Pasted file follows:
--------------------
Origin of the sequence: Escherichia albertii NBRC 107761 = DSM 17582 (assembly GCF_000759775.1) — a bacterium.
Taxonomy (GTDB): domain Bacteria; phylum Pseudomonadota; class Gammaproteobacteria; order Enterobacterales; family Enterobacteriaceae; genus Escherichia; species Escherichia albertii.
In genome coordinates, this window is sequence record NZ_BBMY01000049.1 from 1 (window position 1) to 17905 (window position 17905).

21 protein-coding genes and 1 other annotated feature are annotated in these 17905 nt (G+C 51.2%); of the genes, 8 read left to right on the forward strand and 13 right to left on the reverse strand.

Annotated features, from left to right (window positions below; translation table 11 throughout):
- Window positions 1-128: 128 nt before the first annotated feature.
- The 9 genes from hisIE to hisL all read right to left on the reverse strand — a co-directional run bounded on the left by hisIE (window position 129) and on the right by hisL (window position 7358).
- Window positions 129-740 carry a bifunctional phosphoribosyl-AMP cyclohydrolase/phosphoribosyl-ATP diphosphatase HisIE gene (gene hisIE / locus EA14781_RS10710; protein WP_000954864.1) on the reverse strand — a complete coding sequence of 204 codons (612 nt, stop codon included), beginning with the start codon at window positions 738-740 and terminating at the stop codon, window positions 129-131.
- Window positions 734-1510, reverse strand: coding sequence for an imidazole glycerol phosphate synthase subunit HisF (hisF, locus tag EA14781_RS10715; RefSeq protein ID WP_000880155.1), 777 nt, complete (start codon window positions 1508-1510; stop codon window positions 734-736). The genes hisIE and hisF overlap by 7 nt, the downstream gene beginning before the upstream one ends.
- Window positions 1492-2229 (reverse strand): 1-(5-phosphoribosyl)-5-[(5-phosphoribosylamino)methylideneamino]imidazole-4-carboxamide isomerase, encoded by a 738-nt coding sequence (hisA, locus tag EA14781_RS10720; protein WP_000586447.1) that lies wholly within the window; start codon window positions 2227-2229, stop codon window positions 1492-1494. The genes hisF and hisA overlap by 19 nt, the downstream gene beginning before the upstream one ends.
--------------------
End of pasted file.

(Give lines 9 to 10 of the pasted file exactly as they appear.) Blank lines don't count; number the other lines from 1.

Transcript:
- Window positions 734-1510, reverse strand: coding sequence for an imidazole glycerol phosphate synthase subunit HisF (hisF, locus tag EA14781_RS10715; RefSeq protein ID WP_000880155.1), 777 nt, complete (start codon window positions 1508-1510; stop codon window positions 734-736). The genes hisIE and hisF overlap by 7 nt, the downstream gene beginning before the upstream one ends.
- Window positions 1492-2229 (reverse strand): 1-(5-phosphoribosyl)-5-[(5-phosphoribosylamino)methylideneamino]imidazole-4-carboxamide isomerase, encoded by a 738-nt coding sequence (hisA, locus tag EA14781_RS10720; protein WP_000586447.1) that lies wholly within the window; start codon window positions 2227-2229, stop codon window positions 1492-1494. The genes hisF and hisA overlap by 19 nt, the downstream gene beginning before the upstream one ends.